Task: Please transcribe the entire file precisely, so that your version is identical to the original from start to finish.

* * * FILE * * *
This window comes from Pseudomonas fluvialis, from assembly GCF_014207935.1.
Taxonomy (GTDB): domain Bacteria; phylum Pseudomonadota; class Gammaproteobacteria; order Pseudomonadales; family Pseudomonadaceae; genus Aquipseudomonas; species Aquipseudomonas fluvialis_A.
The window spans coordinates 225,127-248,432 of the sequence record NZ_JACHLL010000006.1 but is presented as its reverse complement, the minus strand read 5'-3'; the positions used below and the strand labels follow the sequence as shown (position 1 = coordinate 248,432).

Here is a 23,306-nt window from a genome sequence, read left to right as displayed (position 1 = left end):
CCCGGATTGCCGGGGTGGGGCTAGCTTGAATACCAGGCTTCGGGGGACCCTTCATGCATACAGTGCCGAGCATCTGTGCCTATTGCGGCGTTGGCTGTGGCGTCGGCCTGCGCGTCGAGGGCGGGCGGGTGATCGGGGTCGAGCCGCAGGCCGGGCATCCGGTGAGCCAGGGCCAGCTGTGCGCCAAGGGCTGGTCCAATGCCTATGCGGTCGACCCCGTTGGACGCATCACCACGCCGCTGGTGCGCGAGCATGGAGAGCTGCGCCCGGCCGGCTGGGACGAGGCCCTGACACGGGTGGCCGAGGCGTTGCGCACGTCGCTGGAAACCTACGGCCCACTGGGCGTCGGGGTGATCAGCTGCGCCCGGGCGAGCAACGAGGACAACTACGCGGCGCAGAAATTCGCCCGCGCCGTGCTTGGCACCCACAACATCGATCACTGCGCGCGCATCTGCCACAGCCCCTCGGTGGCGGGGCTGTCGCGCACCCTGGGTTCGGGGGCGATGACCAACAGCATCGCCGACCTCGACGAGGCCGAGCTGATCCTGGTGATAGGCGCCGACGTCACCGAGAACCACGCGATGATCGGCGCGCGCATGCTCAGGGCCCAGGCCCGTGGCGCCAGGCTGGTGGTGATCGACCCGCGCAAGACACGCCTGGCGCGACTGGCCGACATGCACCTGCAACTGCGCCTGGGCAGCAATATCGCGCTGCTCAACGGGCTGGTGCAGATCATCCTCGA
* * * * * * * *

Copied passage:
This window comes from Pseudomonas fluvialis, from assembly GCF_014207935.1.
Taxonomy (GTDB): domain Bacteria; phylum Pseudomonadota; class Gammaproteobacteria; order Pseudomonadales; family Pseudomonadaceae; genus Aquipseudomonas; species Aquipseudomonas fluvialis_A.
The window spans coordinates 225,127-248,432 of the sequence record NZ_JACHLL010000006.1 but is presented as its reverse complement, the minus strand read 5'-3'; the positions used below and the strand labels follow the sequence as shown (position 1 = coordinate 248,432).

Here is a 23,306-nt window from a genome sequence, read left to right as displayed (position 1 = left end):
CCCGGATTGCCGGGGTGGGGCTAGCTTGAATACCAGGCTTCGGGGGACCCTTCATGCATACAGTGCCGAGCATCTGTGCCTATTGCGGCGTTGGCTGTGGCGTCGGCCTGCGCGTCGAGGGCGGGCGGGTGATCGGGGTCGAGCCGCAGGCCGGGCATCCGGTGAGCCAGGGCCAGCTGTGCGCCAAGGGCTGGTCCAATGCCTATGCGGTCGACCCCGTTGGACGCATCACCACGCCGCTGGTGCGCGAGCATGGAGAGCTGCGCCCGGCCGGCTGGGACGAGGCCCTGACACGGGTGGCCGAGGCGTTGCGCACGTCGCTGGAAACCTACGGCCCACTGGGCGTCGGGGTGATCAGCTGCGCCCGGGCGAGCAACGAGGACAACTACGCGGCGCAGAAATTCGCCCGCGCCGTGCTTGGCACCCACAACATCGATCACTGCGCGCGCATCTGCCACAGCCCCTCGGTGGCGGGGCTGTCGCGCACCCTGGGTTCGGGGGCGATGACCAACAGCATCGCCGACCTCGACGAGGCCGAGCTGATCCTGGTGATAGGCGCCGACGTCACCGAGAACCACGCGATGATCGGCGCGCGCATGCTCAGGGCCCAGGCCCGTGGCGCCAGGCTGGTGGTGATCGACCCGCGCAAGACACGCCTGGCGCGACTGGCCGACATGCACCTGCAACTGCGCCTGGGCAGCAATATCGCGCTGCTCAACGGGCTGGTGCAGATCATCCTCGA